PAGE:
This exercise is useful for everyone from beginners to advanced debaters. For beginners, it teaches a model of impact comparison that builds on their intuitive understanding of relative risk and comparative assessment. For advanced students, it deprives them of the jargon and canned impact descriptions on which they typically rely. For all students, it highlights the difficulty of making good decisions, challenges them to compare rather than describe, and trains them to use plain language instead of jargon. It is also very extensible: the format can be modified for different age groups, class sizes, and time blocks. Cross-examination can be added. And students can use this activity on their own by debating these prompts with their teammates.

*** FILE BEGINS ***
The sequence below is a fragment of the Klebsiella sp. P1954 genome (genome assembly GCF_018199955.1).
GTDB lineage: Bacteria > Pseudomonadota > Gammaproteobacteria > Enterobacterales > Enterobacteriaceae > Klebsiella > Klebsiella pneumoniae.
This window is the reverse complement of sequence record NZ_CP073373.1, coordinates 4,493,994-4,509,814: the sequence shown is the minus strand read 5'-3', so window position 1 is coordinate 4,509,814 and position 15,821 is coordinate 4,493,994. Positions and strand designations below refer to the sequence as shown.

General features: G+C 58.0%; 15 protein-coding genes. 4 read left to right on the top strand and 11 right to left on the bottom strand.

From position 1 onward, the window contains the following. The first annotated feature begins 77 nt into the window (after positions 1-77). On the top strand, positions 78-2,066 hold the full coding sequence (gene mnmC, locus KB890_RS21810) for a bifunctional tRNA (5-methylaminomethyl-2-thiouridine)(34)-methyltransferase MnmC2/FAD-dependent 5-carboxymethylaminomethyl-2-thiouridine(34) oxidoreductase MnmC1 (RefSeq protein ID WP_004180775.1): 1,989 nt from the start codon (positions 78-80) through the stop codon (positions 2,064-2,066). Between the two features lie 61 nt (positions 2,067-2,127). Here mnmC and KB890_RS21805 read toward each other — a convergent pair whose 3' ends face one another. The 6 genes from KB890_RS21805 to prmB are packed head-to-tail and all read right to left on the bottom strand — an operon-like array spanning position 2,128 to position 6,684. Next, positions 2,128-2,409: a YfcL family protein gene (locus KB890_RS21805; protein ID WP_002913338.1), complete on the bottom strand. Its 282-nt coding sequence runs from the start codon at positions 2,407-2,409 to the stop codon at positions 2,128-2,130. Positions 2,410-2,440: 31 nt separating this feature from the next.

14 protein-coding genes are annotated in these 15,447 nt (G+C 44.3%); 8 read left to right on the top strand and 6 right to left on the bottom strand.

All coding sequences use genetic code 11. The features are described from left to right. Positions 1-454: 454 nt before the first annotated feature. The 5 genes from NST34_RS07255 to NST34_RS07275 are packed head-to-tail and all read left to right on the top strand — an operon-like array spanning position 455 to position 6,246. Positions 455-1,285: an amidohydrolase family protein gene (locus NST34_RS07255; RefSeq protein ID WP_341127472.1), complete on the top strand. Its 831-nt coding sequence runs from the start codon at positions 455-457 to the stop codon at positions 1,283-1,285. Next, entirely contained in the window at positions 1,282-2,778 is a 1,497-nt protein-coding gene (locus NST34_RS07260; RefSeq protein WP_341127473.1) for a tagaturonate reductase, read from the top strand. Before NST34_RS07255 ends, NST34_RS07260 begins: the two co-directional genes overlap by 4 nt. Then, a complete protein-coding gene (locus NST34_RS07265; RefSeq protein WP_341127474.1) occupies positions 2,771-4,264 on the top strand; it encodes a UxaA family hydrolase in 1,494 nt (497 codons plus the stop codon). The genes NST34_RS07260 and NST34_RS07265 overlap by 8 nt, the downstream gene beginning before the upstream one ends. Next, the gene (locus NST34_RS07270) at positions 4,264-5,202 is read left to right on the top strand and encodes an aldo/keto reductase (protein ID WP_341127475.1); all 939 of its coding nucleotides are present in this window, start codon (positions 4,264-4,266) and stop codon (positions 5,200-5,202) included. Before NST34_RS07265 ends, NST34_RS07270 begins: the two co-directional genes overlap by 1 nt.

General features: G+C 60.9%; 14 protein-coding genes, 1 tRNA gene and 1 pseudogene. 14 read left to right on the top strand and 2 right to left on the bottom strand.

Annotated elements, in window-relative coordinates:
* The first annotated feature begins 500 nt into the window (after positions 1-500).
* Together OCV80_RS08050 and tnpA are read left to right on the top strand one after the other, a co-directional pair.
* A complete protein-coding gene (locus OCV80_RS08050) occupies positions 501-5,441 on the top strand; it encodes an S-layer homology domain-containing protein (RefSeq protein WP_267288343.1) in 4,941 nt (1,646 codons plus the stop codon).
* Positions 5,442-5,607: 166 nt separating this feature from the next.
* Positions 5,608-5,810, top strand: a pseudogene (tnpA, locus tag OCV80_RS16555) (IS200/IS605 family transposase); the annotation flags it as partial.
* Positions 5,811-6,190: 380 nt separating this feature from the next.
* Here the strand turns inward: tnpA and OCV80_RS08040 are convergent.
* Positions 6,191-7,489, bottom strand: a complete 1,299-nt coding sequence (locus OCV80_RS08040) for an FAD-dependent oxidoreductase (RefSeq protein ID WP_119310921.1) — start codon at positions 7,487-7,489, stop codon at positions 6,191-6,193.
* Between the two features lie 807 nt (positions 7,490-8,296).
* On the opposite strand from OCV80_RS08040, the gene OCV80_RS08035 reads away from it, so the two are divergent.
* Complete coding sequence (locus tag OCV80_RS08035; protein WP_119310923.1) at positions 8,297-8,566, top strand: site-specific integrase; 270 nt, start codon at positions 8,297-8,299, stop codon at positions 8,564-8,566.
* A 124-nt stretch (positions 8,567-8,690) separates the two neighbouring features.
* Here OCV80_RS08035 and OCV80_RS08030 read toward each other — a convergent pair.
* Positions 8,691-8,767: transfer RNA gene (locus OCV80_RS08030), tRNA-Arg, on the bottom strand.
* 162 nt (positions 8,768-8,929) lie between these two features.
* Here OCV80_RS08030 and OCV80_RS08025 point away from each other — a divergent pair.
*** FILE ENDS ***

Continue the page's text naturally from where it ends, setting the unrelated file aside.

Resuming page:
Impact comparison is distinct from impact description. Unfortunately, the way that impact debating is traditionally taught encourages students to describe impacts rather than compare them. This can be remedied by approaching the teaching of impact comparison differently. Instead of an abstract and universal set of rehearsed scripts, impact comparison should be framed as the process of helping judges make difficult decisions about relative risks. This will dramatically improve impact debating regardless of argument genre or debate format.

One thought on “Impact Description vs. Impact Comparison: A Better Way To Teach Impact Debating

  1. Faber

    Another advantage of this format that you didn’t specifically highlight is that it forces the students to argue from both sides contemporaneously. Thanks!